An excerpt from Janice Raymond’s brilliant “The Transsexual Empire” (1979).
Finally, and I think most important, there are more male-to-constructed-female transsexuals because men are socialized to fetishize and objectify. The same socialization that enables men to objectify women in rape, pornography, and “drag” enables them to objectify their own bodies. In the case of the male transsexual, the penis is seen as a “thing” to be gotten rid of. Female body parts, specifically the female genitalia, are “things” to be acquired. Men have always fetishized women’s genitals. Breasts, legs, buttocks are all parts of a cultural fixation that reduces women not even to a whole objectified nude body but rather to fetishized parts of the female torso. The Venus de Milo symbolizes this as well as the fact that it has never been restored to its original integrity. “Cunt, ” “ass, ” “getting one’s rocks off, ” “balling, ” are all sexist slogans of this fetishized worldview where even “chicks” and “broads” are reduced to the barest essentials. Male-to-constructed-female transsexualism is only one more relatively recent variation on this theme where the female genitalia are completely separated from the biological woman and, through surgery, come to be dominated by incorporation into the biological man. Transsexualism is thus the ultimate, and we might even say the logical, conclusion of male possession of women in a patriarchal society. Literally, men here possess women.
Definitions of fetishism are revealing in this context. Webster’s Dictionary defines fetish in several ways: First, as an object believed among a primitive people to have magical power to protect or aid its owner; broadly: a material object regarded with superstitious or extravagant trust or reverence; an object of irrational reverence or obsessive devotion; an object or bodily part whose real or fantasied presence is psychologically necessary for sexual gratification and that is an object of fixation to the extent that it may interfere with complete sexual expression. Second, as a rite or cult of fetish worshipers. Third, fetish is simply defined as fixation. From these definitions, it is clear that the process of fetishization has two sides: objectification, and what might be referred to as worship in the widest sense. Objectification is largely accomplished by a process of fragmentation. The fetish is the fragmented part taken away from the whole, or better, the fetish is seen to contain the whole. It represents an attempt to grasp the whole. For example, breasts and legs in our society are fetish objects containing the essence of femaleness. Thus the fetish contains and by containing controls.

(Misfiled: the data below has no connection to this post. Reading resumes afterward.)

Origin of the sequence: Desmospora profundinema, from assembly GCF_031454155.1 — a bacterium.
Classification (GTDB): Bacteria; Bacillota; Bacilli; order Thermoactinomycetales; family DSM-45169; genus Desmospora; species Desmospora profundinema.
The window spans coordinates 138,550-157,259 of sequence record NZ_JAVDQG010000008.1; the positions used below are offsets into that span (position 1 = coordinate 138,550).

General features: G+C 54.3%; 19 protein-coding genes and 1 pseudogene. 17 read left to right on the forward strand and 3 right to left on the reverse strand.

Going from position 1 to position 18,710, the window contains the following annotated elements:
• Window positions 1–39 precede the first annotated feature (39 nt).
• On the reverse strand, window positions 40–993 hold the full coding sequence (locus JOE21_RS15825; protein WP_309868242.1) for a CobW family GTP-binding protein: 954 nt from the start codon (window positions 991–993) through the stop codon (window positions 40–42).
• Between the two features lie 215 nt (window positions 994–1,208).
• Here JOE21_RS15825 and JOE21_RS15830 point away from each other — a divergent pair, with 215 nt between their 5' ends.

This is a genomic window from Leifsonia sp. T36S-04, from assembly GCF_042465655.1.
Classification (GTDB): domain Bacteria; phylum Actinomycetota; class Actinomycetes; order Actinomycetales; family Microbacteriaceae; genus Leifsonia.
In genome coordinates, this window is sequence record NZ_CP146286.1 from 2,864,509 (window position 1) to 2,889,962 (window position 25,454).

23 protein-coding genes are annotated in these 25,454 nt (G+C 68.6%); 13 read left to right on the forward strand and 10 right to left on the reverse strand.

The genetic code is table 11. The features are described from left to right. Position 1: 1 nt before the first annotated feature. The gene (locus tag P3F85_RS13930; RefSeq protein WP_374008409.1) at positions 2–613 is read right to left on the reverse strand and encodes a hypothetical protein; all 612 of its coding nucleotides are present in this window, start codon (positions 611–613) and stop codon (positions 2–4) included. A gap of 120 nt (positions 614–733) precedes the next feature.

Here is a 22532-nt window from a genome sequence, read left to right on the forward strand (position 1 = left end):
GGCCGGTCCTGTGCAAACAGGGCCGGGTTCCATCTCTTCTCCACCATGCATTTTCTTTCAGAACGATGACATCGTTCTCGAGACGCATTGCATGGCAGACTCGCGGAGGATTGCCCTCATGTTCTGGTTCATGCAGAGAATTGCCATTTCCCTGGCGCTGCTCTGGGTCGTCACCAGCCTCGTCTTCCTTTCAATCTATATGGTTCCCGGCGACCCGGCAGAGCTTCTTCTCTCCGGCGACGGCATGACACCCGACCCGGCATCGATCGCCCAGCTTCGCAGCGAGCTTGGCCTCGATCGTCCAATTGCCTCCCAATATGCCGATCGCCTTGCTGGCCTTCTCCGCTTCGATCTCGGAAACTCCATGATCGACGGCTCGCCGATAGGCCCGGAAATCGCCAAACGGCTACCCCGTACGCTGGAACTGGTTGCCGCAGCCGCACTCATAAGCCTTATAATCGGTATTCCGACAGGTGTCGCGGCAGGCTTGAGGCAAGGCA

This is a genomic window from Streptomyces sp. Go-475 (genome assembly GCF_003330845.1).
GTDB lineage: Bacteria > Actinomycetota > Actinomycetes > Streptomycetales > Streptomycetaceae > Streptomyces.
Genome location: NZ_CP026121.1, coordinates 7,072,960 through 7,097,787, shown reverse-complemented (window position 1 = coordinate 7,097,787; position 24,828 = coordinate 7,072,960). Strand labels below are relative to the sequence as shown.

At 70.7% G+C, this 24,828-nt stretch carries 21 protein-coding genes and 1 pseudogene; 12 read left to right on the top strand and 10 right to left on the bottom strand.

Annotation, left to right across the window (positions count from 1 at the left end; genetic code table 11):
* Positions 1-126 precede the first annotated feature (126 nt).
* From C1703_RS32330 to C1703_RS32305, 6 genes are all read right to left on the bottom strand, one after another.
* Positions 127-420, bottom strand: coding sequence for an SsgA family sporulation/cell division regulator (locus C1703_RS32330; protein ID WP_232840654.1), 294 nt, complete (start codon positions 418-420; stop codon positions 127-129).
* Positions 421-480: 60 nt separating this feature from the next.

However, the other side of fetishization is worship or reverence for the fetish object. In primitive religions, fetish objects were worshiped because people were afraid of the power they were seen to contain. Therefore primitive peoples sought to control the power of the fetish by worshiping it and in so doing they confined it to its “rightful place. ” There was a recognition of a power that people felt they lacked and a constant quest in ceremonies and cults to invest themselves with the power of the fetish object. Thus to worship was also to control. In this way, objectification and worship are two sides of the same coin. In this sense transsexualism is fetishization par excellence— a twisted recognition on the part of some men of the creative capacities of the female spirit as symbolized and incarnated in the usurped female biology. This usurpation of female biology, of course, is limited to the artifacts of female biology (silicone breast implants, exogenous estrogen therapy, artificial vaginas, etc. ) that modem medicine has surgically and hormonally created. Thus transsexual fetishization is further limited not even to the real parts of the real whole, but to the artifactual parts of the artifactual whole.